‘Those lucky enough to have seats are faced with a dilemma: the floor, with a full night of accumulated rubbish, is an unattractive surface on which to exercise. They solve the problem by standing on their chairs instead, from which vantage point they attempt to carry out the arm stretches, squats and jumping jacks called out by the Chinese Railway’s fitness guru.’
After five years in London, Samit Sawhny decides to move back to India —the long way. Vowing not to board a plane between London and Delhi, he heads east with a backpack, and soon finds himself where no Indian has gone before.
After experiencing twenty-four-hour sunlight in Norway and teaching Europeans to play kabaddi in Helsinki, Samit watches Russians sunbathe standing up in St Petersburg and takes a stiff swig of Moscow’s nightlife. Crossing the cultural border into Asia, he marvels at the courtship rituals of Yakutian women and the Siberian taste for B-grade Bollywood idols. Mongolia reveals the joys of open-air billiards, fermented mare’s milk and stunningly pristine countryside; in China, Samit fishes for cormorants, watches the modernization march and follows briefly in Vikram Seth’s footsteps.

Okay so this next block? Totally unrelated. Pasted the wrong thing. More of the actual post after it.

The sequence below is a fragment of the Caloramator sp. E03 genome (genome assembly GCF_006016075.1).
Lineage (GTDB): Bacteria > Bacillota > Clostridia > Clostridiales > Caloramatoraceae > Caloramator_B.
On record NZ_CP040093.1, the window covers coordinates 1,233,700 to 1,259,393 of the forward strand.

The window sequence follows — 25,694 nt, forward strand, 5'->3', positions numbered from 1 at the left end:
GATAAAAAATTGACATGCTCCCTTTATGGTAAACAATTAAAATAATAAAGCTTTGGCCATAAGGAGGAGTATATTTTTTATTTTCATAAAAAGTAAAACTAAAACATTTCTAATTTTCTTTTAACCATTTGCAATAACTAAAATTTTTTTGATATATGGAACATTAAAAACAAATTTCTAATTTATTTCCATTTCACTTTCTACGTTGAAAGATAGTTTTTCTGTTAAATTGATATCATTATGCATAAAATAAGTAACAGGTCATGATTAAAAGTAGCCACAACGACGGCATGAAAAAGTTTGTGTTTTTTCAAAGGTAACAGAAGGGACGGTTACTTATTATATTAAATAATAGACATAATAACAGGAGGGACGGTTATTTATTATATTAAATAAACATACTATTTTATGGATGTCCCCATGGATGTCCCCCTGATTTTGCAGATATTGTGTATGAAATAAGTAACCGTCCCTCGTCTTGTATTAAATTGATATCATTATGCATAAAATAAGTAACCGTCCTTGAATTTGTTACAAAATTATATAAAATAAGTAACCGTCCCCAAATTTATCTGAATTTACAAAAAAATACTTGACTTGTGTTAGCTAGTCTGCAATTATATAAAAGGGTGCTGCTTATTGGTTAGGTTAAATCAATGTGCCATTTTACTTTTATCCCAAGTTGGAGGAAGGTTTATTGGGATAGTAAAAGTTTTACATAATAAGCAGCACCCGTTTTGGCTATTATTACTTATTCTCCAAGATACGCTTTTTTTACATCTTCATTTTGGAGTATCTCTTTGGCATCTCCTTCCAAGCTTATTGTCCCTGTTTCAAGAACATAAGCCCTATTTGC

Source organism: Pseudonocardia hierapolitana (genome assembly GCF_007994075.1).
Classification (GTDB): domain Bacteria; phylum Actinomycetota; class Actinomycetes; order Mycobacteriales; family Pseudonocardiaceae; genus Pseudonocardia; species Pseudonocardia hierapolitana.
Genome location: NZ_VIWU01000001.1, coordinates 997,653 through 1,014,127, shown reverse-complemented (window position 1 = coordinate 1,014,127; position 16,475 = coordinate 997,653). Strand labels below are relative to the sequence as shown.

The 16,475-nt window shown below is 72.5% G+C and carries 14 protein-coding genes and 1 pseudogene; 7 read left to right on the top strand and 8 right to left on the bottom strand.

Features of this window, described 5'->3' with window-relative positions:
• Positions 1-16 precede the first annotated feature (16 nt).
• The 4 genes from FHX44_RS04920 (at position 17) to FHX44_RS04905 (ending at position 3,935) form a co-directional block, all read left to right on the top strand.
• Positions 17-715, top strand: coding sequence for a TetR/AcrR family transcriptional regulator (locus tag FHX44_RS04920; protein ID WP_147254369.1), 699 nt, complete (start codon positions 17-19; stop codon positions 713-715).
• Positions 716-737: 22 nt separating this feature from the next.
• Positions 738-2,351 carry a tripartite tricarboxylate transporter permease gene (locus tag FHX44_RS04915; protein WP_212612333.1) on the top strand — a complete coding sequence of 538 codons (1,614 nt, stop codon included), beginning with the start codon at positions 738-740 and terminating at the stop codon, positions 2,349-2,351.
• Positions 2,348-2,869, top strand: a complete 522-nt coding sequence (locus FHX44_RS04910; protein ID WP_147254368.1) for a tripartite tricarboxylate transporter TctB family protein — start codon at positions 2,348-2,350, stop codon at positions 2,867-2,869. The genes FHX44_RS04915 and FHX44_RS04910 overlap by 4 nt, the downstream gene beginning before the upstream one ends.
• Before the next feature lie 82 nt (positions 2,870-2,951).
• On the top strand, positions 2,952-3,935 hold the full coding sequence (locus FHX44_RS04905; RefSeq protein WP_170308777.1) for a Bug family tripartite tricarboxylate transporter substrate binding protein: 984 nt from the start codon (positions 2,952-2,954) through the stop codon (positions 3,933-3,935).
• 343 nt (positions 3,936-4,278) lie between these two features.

Tibet brings thrilling treks to Mt Kailash and Everest Base Camp, not to mention a hair-raising encounter with some boy monks. The journey comes full circle in Kathmandu, where Samit finds himself discussing The Real India with a group of Western backpackers. Called upon to define Indian culture, he rises to the occasion and finds that some things never change. Born of a talent for seeing order (and humour) in chaos, All the World’s a Spittoon is a rollicking journal of a road less travelled.